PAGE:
As 2020 has demonstrated with almost devilish glee, life is a LOT.
While it can be gloriously uplifting and fulfilling and loving and rich with endless possibility, it can also feel like the entire weight of the world upon you, a disappointment so raw and gargantuan that coping with it can seem like far too much for one beleaguered soul to deal with.
Bestselling author Matt Haig, who has been open about his mental health journey and sticking with life when death seems like the only viable option, knows exactly how darkly bad and vividly good life can be, and he brings this empathetic insight to this latest novel, The Midnight Library, which tells the story of Nora Seed who finds herself in a weird void between life and death and tasked with the most challenging of dilemmas – what is the best way to live?
It’s a huge question in one sense, and much of the first part of this luminously affecting novel is spend with Nora working out just what that life would look like, but as The Midnight Library moves compellingly and movingly on, it all boils to one simply question – do you even want to live and if so, how?
The question, of course, is simplicity itself and yet it is also not but so beautifully written is Haig’s latest work that this most overwhelming of considerations suddenly begins to feel wholly and entirely dealable.
But that point of relatively decision-making does not come without a great deal of agonising by Nora, who fresh from the loss of her fiancé, job, possible glory-laden careers as either a swimmer, famous lead singer of a band member or a glaciologist and her cat, is consumed by the idea that there is nothing left to live for.
“Even death was something Nora couldn’t do properly, it seemed.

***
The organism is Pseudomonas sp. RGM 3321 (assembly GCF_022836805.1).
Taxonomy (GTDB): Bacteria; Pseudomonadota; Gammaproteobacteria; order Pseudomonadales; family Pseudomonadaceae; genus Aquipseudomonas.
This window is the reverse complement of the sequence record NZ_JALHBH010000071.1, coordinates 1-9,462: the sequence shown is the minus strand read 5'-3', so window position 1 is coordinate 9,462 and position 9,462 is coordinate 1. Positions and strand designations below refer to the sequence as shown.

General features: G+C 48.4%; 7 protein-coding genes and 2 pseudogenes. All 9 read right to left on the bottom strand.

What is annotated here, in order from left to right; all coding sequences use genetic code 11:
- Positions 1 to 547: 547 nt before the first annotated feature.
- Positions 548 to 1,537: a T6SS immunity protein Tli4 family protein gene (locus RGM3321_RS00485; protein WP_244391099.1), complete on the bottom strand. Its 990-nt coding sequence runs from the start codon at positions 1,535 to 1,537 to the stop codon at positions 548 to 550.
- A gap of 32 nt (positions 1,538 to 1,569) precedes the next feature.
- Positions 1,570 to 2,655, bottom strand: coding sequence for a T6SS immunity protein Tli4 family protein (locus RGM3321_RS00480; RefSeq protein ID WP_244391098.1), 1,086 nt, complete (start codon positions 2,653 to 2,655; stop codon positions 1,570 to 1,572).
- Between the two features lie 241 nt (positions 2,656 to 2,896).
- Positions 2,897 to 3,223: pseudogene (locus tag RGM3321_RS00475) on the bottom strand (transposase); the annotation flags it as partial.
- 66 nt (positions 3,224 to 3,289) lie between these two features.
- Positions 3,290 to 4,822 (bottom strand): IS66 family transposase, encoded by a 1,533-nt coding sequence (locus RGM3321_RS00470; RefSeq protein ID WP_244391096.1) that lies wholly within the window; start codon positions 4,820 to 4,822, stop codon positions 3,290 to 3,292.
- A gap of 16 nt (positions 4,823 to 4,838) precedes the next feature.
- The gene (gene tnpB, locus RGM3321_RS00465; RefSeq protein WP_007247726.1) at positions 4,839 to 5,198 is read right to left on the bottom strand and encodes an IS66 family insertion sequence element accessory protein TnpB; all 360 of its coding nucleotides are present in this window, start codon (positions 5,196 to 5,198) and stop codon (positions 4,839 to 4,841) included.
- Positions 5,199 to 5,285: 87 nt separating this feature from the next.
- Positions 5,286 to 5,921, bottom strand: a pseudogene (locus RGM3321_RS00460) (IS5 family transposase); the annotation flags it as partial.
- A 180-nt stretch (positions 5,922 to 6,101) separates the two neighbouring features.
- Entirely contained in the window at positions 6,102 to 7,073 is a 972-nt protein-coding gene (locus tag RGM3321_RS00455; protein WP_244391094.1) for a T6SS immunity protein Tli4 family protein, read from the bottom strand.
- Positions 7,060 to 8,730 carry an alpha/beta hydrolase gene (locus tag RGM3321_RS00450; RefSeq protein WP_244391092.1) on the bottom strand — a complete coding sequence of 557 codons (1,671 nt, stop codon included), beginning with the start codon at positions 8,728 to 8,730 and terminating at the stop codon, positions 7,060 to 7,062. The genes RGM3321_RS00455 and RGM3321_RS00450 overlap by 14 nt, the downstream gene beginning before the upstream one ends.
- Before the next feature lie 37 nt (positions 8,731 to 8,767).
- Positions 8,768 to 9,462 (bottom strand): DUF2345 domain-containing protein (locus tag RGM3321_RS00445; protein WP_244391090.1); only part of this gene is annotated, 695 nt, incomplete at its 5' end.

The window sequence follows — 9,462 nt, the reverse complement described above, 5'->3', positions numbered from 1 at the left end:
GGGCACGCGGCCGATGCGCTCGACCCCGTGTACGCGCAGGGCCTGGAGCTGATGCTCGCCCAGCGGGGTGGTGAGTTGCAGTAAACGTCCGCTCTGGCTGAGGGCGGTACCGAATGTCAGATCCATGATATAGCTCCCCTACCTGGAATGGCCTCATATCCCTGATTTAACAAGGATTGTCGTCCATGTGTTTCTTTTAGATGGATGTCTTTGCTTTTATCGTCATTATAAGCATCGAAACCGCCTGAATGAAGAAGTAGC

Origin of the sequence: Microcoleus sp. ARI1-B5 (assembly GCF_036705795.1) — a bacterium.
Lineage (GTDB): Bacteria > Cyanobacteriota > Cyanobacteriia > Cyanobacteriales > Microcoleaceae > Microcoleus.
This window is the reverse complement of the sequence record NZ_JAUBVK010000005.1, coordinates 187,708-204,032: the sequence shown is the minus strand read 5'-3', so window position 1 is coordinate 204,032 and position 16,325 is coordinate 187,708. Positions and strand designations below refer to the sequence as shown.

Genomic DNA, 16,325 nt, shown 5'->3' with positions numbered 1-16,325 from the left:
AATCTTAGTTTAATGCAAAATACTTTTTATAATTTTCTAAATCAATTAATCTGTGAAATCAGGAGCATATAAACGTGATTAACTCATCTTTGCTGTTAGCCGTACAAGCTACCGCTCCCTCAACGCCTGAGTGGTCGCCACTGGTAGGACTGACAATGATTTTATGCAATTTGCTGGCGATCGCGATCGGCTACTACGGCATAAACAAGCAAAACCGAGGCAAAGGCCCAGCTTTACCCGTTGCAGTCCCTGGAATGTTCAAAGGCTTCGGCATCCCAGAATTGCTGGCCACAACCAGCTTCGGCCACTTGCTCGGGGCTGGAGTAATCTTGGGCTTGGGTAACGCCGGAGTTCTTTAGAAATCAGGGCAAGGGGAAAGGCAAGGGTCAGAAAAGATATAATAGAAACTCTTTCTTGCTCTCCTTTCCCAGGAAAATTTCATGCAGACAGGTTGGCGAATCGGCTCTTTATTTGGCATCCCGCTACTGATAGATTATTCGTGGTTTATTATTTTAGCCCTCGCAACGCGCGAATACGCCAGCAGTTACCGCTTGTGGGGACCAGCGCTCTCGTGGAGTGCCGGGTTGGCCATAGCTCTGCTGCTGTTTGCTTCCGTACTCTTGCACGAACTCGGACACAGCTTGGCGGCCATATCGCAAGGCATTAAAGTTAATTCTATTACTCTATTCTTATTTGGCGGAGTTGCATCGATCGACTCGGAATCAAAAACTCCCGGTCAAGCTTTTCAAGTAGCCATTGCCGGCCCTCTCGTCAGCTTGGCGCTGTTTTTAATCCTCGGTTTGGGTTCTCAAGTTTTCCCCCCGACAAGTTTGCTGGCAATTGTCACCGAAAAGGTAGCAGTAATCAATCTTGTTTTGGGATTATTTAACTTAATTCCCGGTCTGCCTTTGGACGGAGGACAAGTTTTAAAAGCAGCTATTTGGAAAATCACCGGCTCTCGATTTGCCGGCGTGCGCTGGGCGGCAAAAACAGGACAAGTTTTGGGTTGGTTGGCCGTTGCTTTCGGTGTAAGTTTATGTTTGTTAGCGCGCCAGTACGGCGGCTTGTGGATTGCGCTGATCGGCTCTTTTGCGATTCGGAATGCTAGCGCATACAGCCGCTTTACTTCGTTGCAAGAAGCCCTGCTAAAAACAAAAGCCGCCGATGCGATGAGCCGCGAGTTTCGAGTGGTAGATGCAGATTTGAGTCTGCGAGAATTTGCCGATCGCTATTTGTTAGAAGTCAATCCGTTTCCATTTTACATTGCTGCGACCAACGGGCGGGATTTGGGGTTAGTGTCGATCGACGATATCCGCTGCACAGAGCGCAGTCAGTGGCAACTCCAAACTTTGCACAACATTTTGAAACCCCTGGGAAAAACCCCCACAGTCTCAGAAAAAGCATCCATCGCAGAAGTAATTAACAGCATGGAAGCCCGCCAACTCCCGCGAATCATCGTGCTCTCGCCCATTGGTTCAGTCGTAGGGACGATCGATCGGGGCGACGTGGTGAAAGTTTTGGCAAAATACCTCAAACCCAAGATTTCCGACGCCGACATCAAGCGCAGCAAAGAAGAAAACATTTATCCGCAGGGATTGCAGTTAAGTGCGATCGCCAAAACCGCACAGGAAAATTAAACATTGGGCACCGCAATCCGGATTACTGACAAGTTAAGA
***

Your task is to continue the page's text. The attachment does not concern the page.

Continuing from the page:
It was a familiar feeling. This feeling of being incomplete in just about every sense. An unfinished jigsaw of a human. Incomplete living and incomplete dying.
‘So why am I not dead? Why has death not come to me? I gave it an open invitation. I’d wanted to die. But here I am, still existing. I am still aware of things.’
‘Well, if it’s any comfort, you are very possibly about to die. People who pass by the library usually don’t stay long, one way or the other.'” (P. 29)
And she’s acted on that; but instead of finding herself very much dead and life gone with no hope of return, she instead finds herself with an influential, caring person from her past in the most unique library she has ever visited where the infinite number of books on the shelves, all green spines of varying shades, speak to the rich possibility with which life comes to us.
If this is all sounds like some sort of sugary fairytale with overtones of movie of the week and inspirational speakers thrown in for good measure, fear not.
Haig has too much applicable life experience, and is far too good a nuanced and insightful writer to serve up easily-digestible pulp/
That’s not to say that The Midnight Library is a difficult read; in many ways, it is not, rich with magically flowing, accessible prose, dynamic, thoughtful characters and scenarios that feel possible and yet not all at once.
But what it does have is a clever, meditative heart, one that understands all too well that it is all too easy to assume that you have come to the end of things and that there is no possible way out.
Haig, who knows more than a thing or two about coming to the end of yourself and finding yourself and life lacking – it’s not as he makes clear, not are you, but he understands how it can feel like that – and he doesn’t pretend that is an easy place in which to exist.